There are also cosmetic things that I think really add to the world’s ambiance. It’s easy to write off cosmetic improvements as distractions, but they can really add to the big world feeling. Night and day cycles where it actually gets dark at night adds a lot of atmosphere as well as the ability to be sneaky (names only show up when fairly close in DAoC). Oh and sunsets, everyone loves a good sunset. Though my personal favourite little touch is the random weather. I was in a big fight a couple of days ago and suddenly the sky darkened, rain started pouring down and thunder rumbled above the battlefield. A huge battle in a proper thunderstorm… Epic.
The question therefore is: what if any of this could WAR introduce?
Almost all of it!
But not this
Camelot’s 3 way linked frontiers will not work with WAR. The Warhammer world has a pre-defined map and some of the distances involved are just too big. The Elf zones for example are on the High Elf island of Ulthuan, it’s in the middle of the ocean and is not a place you can walk to from Praag. It is physically impossible. There are similar issues between the other areas. Which unfortunately means that the 3 racial pairings have to remain separate. However, there is something else that could be done…
Remove zone locking
Thanks to the zone locking campaign system, in tier 4 we only ever had 3 areas to fight in at any one point. This is too restrictive and is a big contributor to WAR’s zerg culture. Scrap it. Have all tier 4 oRvR zones active all the time. Getting to the enemy city should be about reducing the number of keeps and objectives the enemy control across the entire world. Once their faction controlled objectives drops below a certain number then the outer walls of their city become vulnerable. This system would work for both a 2 or 3 faction game by the way. An open system like this would allow for more strategy, make the game more varied, reduce lag and give small group/single warband warfare a much needed boost.
Lots of debate in the past and with the rumours recently, lots of debate in the present too. It IS possible, but it is a big ask. Should it be introduced? Abso-bloody-lutely! Will it? Oh man I’d like to think so, but I just don’t know.
Expand the oRvR lakes
I’ve banged on about this in numerous posts before. All that wasted space in tier 4, all that terrain that nobody goes to (particularly since tier 4 XP levelling is now done in Land of the Dead). Mythic simply need to change some of the PQs and/or buildings into battle objectives of some form, turn on RvR and tada! HUGE open world zones in WAR! OK maybe it’s not simple, but it can be done and it’s not pie in the sky thinking. I’m not suggesting full terrain changes like New Frontiers, just some tinkering and changing of boundaries.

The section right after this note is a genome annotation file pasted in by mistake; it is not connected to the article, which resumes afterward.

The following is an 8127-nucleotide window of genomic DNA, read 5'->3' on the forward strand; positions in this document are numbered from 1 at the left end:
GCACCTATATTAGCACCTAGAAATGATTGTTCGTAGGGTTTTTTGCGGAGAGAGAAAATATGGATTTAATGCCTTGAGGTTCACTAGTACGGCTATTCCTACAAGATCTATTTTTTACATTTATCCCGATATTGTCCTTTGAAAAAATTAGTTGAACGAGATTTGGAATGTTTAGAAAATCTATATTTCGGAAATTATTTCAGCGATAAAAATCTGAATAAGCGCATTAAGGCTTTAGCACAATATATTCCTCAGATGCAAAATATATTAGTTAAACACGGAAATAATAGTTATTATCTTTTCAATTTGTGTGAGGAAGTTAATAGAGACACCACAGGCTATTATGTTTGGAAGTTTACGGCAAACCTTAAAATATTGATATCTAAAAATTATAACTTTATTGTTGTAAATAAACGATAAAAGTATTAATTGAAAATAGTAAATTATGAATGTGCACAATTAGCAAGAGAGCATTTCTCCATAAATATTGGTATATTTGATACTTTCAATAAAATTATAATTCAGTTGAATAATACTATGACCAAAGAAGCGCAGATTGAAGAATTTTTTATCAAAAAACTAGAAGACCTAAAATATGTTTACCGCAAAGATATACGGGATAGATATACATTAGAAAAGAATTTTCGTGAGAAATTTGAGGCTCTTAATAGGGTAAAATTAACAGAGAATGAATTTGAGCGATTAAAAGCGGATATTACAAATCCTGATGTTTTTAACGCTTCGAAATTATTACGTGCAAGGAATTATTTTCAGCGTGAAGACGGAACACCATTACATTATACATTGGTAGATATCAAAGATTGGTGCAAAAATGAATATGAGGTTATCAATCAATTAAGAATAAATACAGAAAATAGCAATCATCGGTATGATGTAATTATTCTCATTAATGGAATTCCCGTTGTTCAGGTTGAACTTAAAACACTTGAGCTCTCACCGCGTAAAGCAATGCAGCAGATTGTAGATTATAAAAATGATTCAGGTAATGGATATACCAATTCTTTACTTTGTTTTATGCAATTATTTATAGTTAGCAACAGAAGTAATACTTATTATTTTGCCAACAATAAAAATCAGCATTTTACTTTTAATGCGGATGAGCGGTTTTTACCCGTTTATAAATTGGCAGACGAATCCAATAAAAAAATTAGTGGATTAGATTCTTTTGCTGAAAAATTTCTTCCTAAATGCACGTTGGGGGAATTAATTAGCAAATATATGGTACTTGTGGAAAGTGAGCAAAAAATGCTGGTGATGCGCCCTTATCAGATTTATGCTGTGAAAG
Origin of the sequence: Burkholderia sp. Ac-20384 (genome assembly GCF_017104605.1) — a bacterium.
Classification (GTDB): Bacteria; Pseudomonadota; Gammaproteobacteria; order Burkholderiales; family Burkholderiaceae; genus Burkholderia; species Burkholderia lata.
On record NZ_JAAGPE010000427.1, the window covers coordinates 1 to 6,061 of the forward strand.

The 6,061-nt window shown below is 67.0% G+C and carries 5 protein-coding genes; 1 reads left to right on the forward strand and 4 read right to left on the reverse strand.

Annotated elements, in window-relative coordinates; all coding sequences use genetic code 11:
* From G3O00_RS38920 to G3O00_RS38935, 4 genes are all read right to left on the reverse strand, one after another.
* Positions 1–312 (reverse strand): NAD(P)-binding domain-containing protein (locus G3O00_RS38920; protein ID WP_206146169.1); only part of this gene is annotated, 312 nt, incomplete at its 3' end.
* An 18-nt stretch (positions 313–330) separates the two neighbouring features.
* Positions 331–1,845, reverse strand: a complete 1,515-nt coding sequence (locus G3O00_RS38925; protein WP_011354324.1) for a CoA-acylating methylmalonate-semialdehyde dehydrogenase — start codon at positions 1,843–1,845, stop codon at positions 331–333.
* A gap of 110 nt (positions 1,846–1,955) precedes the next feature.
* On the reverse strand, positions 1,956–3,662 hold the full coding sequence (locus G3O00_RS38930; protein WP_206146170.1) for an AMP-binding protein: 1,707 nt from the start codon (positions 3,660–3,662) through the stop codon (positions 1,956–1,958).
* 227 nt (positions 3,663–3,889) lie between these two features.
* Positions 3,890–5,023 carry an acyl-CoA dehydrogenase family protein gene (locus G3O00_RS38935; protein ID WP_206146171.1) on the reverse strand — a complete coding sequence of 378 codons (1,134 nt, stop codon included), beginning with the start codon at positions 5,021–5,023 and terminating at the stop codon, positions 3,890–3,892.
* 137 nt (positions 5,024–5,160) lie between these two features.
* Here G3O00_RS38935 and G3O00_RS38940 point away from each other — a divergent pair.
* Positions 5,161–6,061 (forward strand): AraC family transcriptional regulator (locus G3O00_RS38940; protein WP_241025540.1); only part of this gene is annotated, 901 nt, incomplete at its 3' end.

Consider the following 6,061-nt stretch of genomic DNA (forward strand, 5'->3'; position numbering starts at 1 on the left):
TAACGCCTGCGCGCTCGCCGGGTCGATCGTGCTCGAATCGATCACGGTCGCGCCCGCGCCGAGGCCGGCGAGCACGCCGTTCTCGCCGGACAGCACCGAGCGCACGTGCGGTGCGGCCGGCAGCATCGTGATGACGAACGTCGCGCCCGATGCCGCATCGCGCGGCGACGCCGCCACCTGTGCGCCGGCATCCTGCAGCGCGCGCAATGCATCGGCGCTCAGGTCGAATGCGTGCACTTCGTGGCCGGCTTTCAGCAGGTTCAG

Weather, all day, all night
Make it properly dark at night and get rid of player names at a distance. As well as the obvious improvement to atmosphere, we can now use the cover of night to sneak about and set ambushes, etc. Put in weather effects, rain, mist, thunder and lightning… what harm could it do? AND we can then say cheesy shit like “we attack at first light!” or “dead by dawn!”
What do you think? Pie in a rainy sky? Or a case of why on earth did they not use more of the lessons learnt in DAoC?
Next: Siege warfare
I love all these suggestions. Mythic should give you the keys!ReplyDelete
I had wanted to read an article like this for a while, about all the good stuff from DAoC and how it could work in WAR. I had never heard of DAoC until I started in WAR and people have very fond memories of it. I'm tempted to even go and check out it myself to get a feel of the massive environment you talk about.
I do wonder why some of the cool stuff isn't already in WAR. I can only think it must've been a budget/time thing and that Mythic thought they could do something new and better. I get the feeling they are now realising that a lot of the stuff you mentioned would have great value in WAR. The RvR gated dungeon was a DAoC thing first wasn't it?
Looking forward to the Siege Warfare post!
Never played DAoC :( That all sounds very cool but I like the sound of the weather a lot!ReplyDelete
Imagine fighting in the dark with lightning flashes illuminating everything. :) :)
Never playing DAOC I had no clue about so much of this. Thanks for pulling it together and shining a light on the coolness we should have in WAR.
Why oh why did this stuff not come over from DAOC? I know, budget, time, etc. but jeesh.
as one of those ppl that have gone back to DAoC I can clearly say Boots, don't quit DAoC just yet :p the last couple of days have been EPIC fights with the transfers from EU servers done. for instance, just this morning Albs were having a go at Mids relics and basicly invaded mid lands like a locust swarm, taking keeps and towers left and right, trying strategic assaults to devide the mid forces and we ended up having some really nice battles taking place in and around the keeps. Resulted in quite a bit of realm points and a REALLY fun morning. (one of tohse rare times I'm actualy happy to be a student :D )ReplyDelete
Anyways, the fights are picking up a lot now when there's not just americans on the servers (with that I mean that there's been a somewhat lack of RvR when the yanks are sleeping/at work).